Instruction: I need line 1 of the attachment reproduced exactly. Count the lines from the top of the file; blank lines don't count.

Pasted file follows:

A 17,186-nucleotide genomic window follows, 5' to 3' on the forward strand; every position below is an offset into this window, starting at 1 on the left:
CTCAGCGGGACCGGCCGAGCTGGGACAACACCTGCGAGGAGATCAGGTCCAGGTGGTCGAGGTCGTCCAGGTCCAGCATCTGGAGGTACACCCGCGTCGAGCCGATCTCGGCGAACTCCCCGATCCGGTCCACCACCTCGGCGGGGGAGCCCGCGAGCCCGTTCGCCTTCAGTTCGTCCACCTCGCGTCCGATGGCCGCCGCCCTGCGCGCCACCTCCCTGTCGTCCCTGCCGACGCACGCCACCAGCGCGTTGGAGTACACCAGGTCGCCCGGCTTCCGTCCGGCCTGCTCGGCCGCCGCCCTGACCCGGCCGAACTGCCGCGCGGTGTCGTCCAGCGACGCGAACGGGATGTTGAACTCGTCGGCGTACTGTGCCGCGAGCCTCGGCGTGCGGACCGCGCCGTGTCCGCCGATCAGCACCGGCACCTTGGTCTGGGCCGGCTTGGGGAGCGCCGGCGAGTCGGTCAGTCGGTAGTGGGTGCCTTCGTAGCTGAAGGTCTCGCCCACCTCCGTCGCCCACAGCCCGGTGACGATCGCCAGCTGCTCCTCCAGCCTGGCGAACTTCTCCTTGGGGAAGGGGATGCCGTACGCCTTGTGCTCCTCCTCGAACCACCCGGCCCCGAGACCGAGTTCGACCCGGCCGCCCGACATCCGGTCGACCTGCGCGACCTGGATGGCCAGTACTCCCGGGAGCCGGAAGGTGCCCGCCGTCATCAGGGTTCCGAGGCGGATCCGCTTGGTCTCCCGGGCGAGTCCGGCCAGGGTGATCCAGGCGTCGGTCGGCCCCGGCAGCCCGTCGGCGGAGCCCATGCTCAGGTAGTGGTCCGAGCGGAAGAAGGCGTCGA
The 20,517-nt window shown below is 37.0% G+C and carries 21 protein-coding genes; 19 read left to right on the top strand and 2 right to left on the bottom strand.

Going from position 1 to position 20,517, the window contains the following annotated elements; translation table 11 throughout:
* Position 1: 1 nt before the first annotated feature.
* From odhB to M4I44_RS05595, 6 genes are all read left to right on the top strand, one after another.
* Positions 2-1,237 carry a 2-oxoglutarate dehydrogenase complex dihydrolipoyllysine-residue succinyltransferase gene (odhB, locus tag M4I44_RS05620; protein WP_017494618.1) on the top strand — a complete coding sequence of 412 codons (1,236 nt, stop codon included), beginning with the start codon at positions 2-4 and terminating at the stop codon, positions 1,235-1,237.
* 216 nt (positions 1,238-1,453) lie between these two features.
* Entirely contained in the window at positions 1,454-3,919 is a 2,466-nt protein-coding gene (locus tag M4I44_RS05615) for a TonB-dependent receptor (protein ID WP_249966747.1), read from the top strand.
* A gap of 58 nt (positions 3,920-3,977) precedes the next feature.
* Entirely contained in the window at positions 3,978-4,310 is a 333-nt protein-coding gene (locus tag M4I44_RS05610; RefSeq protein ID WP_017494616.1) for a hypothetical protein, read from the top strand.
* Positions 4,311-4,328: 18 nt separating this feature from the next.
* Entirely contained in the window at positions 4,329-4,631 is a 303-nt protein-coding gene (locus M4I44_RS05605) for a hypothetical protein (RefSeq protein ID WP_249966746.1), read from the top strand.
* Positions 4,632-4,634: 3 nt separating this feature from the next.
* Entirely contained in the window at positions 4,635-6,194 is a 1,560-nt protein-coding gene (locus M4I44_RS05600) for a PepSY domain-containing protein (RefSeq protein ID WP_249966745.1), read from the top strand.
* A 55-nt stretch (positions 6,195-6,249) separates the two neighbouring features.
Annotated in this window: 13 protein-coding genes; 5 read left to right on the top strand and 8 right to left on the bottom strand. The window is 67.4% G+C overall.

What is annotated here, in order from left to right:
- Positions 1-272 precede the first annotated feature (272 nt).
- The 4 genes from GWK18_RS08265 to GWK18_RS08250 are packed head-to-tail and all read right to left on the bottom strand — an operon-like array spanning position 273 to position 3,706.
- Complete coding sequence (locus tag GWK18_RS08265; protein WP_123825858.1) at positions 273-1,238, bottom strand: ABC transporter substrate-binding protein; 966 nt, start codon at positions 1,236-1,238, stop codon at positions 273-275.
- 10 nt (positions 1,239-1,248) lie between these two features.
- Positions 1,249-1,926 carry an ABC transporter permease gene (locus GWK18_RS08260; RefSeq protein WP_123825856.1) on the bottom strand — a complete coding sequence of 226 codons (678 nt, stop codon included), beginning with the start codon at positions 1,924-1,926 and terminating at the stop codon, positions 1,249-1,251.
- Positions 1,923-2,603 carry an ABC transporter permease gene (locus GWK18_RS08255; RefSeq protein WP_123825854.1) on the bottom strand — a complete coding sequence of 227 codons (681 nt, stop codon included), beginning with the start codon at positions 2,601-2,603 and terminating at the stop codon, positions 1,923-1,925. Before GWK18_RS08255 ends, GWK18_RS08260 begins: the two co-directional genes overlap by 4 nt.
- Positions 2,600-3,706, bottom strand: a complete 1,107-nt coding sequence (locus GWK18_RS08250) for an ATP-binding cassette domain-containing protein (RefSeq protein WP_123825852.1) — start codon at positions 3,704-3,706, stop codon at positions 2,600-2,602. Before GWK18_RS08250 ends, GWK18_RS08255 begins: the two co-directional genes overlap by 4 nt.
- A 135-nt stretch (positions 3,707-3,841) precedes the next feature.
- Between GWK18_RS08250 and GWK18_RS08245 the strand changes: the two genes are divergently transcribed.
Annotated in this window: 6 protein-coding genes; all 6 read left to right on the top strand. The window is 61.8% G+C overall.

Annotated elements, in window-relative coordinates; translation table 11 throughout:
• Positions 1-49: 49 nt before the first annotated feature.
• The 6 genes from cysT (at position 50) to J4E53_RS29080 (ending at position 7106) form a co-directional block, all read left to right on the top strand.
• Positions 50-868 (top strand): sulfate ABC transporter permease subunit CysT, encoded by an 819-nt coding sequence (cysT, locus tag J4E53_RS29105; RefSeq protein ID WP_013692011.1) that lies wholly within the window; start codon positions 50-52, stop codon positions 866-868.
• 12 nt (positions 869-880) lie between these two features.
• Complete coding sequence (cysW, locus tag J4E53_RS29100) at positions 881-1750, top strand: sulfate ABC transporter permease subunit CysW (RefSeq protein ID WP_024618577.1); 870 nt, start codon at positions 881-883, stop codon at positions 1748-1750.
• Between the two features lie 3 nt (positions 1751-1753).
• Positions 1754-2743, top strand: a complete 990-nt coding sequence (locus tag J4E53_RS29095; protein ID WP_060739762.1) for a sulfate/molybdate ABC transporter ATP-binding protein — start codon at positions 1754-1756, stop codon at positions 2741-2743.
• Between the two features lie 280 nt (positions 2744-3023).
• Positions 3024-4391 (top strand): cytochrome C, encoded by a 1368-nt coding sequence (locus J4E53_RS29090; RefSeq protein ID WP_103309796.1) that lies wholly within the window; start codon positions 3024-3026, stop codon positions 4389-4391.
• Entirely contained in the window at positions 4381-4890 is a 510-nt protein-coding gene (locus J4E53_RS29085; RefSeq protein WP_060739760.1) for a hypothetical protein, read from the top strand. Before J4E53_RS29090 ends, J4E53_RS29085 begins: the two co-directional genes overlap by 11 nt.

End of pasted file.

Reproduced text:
A 17,186-nucleotide genomic window follows, 5' to 3' on the forward strand; every position below is an offset into this window, starting at 1 on the left: